I used to have many pets before I came to the US, including a turtle, goldfish, bunnies, baby chickens, baby ducks, and snails. Among all my childhood companions I formed the strongest bond with the turtle. After touring the pet market in kindergarten, I was inspired to have a little animal friend of my own. I picked the turtle because it was easier to take care of since later in primary school I would be very busy. My mom loved to mark my height once every month on the wall by the kitchen. After we had the turtle, my mom started to put the turtle’s length on the wall too, just next to my height lines. Those tiny pencil marks witnessed the time that my turtle friend and I spent together. We never had a cage for him, so he just roamed around the house freely. At night, however, it became a little creepy when the turtle’s shell banged against the floor during his adventure; I often thought that someone had broken into our house. When I took him out to play, he often got lost in the long grass. So I had to watch the grass’s twitching to know where the turtle went. He passed away one day before I finished primary school. Now thinking back, I realized that I have never had a concrete name for him: for some reasons I did not like to give pets names.
My other animal buddies came later on one by one until I graduated primary school. I used to have two bunnies. The first one was white, and the other one was caramel colored. They were my favorite pets after the turtle. I remembered one time when I put a pot of flower too close to the bunny’s cage, and by the time I realized my mistake the bunny had already eaten one third of the flower’s leaves. I never had any pictures of them because back then I did not understand a camera’s point of existence and I resented being photographed myself. My animal friends taught me the importance of responsibility and friendship. Their short lives made me treasure every moment I had with all my friends and family, for “the world is like the fleeting presence of a white stallion”.
First of all, I appreciate the fact that the university did not try to cover up the video and suppress the event. Like the co-director Davis said, the responded after the act of racism had been caught on camera, but what about the racism actions that never saw the daylight? From this event, we are again reminded that “racism is alive”. Moving from Ferguson to the fraternity, we can see that the monster is not only alive, it is thriving on the history’s hatred and horror that seeped into the present like dark oil, sneaking through the filters that protect the equality and rights of man.
The fraternity reminds me strongly of the Brotherhood in “The Invisible Man”. According to Brother Jack, the organization’s purpose is to make the world a better place by creating equality and commonality among men. The fraternity holds a similar purpose, however, it failed miserably in pursuing its goal. Members of the Brotherhood warned the narrator that there are enemies within the organization. According to Brother Wrestrum, ” ‘there’s lots of poisons around. Some don’t want to shake your hand and some don’t like the idea of seeing too much of you’ ” (Ellison 393). Many are playing double parts, who ” ‘call you Brother to your face and the minute you turn your back, you ‘re a black son of a bitch’ ” (Ellison 393). Those “poisons” are shown by the fraternity members, making the fraternity of University of Oklahoma a real representation of a fictional structure.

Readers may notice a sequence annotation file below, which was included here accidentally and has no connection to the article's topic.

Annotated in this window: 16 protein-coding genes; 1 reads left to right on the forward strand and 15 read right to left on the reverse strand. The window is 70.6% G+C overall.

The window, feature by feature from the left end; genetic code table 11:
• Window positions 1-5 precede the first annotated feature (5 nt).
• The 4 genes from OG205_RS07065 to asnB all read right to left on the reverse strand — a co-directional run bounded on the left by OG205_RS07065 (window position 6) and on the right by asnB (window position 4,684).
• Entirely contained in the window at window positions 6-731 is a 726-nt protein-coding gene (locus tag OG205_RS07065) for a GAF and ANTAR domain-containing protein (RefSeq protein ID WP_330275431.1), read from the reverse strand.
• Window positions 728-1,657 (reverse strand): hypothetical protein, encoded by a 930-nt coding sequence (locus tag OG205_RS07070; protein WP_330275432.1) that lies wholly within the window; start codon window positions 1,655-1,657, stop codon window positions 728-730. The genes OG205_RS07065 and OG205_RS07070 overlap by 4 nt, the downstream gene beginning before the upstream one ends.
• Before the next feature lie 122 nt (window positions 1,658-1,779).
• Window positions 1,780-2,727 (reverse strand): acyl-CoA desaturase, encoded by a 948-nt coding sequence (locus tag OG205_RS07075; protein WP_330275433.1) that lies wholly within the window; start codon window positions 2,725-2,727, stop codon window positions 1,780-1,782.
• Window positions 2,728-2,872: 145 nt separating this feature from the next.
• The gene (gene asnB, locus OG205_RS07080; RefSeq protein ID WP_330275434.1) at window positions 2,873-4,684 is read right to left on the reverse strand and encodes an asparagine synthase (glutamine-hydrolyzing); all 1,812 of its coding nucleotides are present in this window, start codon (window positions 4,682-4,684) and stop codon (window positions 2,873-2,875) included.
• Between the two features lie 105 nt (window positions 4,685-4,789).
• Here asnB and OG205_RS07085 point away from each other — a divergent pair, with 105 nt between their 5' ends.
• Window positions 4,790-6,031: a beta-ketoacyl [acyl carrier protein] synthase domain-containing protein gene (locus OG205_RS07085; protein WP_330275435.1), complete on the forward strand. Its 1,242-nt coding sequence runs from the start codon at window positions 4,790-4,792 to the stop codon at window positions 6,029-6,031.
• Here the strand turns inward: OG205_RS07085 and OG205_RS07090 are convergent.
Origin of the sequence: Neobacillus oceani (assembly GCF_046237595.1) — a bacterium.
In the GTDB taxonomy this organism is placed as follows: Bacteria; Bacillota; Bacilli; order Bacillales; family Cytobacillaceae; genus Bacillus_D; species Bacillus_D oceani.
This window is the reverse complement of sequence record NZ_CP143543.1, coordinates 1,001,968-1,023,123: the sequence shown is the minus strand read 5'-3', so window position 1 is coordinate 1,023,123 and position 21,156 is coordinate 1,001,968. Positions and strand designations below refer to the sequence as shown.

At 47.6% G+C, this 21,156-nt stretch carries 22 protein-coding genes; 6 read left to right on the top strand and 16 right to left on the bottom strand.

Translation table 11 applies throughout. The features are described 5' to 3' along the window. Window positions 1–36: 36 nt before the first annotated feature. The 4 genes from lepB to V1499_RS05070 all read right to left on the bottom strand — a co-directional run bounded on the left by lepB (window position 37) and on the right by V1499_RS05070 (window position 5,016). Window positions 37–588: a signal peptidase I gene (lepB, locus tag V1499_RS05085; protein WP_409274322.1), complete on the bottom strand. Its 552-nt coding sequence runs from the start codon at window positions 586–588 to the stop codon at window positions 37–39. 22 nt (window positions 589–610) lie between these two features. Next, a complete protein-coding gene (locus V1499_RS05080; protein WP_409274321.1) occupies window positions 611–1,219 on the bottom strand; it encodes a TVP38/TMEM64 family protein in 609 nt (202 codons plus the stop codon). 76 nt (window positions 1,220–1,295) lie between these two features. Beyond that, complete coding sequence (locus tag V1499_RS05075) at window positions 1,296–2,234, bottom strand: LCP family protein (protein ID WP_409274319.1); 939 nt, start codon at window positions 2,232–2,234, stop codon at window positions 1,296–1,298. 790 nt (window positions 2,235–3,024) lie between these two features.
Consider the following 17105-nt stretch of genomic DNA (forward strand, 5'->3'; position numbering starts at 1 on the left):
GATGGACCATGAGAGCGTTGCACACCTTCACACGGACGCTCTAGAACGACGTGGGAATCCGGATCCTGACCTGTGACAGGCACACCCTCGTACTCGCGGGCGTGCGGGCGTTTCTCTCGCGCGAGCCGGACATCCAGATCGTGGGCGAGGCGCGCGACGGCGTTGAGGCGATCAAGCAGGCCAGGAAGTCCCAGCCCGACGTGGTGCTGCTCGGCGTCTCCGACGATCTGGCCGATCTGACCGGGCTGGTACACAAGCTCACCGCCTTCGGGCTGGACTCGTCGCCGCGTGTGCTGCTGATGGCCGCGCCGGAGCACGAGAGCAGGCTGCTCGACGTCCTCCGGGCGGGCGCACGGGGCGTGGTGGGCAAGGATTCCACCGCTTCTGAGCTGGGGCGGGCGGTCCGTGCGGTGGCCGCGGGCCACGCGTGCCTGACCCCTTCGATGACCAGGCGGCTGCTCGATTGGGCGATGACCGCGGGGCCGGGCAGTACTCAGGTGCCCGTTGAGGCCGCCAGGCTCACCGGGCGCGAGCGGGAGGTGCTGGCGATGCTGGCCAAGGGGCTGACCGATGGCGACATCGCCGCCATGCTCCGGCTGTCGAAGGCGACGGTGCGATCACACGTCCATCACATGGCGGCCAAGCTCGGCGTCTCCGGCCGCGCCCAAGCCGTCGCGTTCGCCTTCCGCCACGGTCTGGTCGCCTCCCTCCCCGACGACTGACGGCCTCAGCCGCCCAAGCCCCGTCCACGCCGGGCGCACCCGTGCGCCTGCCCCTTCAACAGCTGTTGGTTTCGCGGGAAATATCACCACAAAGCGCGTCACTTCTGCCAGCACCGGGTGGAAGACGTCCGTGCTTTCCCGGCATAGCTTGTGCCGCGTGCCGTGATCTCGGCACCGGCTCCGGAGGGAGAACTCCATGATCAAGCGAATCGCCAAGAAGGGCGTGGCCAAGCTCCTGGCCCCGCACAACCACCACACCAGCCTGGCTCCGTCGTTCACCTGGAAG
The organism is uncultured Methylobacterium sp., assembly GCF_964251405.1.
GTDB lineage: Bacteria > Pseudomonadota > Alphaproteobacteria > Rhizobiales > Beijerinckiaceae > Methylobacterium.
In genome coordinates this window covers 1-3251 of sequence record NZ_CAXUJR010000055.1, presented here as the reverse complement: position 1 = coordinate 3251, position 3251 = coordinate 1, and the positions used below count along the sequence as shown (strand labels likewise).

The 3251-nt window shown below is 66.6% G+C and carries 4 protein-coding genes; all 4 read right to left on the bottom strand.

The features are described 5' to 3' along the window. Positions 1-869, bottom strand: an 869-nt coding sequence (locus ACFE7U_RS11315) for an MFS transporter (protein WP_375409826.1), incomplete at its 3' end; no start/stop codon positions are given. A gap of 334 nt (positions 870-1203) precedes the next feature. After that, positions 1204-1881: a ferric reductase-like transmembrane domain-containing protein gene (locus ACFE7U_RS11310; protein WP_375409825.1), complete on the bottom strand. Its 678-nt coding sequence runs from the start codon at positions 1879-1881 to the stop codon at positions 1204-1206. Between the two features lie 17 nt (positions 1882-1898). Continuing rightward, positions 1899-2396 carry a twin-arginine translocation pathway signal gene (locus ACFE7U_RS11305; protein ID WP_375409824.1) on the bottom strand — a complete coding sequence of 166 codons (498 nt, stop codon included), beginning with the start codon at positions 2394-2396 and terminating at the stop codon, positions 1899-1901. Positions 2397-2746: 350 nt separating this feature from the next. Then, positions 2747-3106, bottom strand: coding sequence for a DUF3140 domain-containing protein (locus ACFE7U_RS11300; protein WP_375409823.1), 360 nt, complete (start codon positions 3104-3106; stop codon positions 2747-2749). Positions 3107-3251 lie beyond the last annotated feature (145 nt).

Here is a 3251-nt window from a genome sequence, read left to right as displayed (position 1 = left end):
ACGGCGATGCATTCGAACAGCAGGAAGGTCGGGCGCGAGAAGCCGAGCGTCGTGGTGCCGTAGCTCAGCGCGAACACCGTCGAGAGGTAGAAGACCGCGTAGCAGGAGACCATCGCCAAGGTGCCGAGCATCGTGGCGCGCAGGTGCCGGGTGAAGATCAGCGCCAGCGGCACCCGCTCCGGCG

The glorious golden beast perches on a rock among the sun-bleached grass; two streams of inky tears burst forth from its hazel eyes and are dried by the scorching sun as they tumble down the jaw, gracing the feline with a veil weaved of melancholy and mysterious beauty; the long and elegant body, starting from the petit head, sprints down the length of the spine, its lasting momentum elongates into the elegant yet powerful swing of a tail; finally, when the moment of long-waited savageness flickers across its burning eyes, the athletic body suddenly brims with energy and it rises and drops lightly onto the ground and in only three heartbeats, the beast transforms from a exquisite work of art into a hunter aimed to kill.
Looking back, I realized that I have never actually bought my own music before, not even on iTunes. Yes, never; which is quite interesting because I always liked music but I never even bothered to buy a music CD. I guess it was because that I could often find the entire album online, so I considered buying CDs for music a waste of pocket money.
When I was little, my parents got me a whole box of classical music CDs to try to nurture my interest in this particular type of music. Each CD had part of a famous composer’s face on the spine of it, such as Beethoven or Mozart. If arranged in the correct order, the CD spines would connect and complete the illustration of a row of brilliant composers’ portraits. I never really listened to them, which defeated the whole purpose, but I did play with the CD arrangements a lot.
My dad, however, was completely opposite from me. He always bought stacks and stacks of CDs on all types of music, moving from Chinese traditional songs to modern pop music. He often played them during meals, when the family was united from a day of work. There were so many CDs that we had a whole book shelf dedicated to them. The tunes and lyrics were embedded deeply in my memory, thus whenever I hear the familiar songs, a trigger would seem to go off and I would get lost momentarily in the old days.
A particular music connects to a particular situation or scenery, and I use this trait to my advantage when remembering events. For example, my dad used to play “Hotel California” frequently when he was cooking dinner, so whenever I feel nostalgic, I can just start the tune in my head and short clips will play behind my eyelids, allowing me to relive the moment.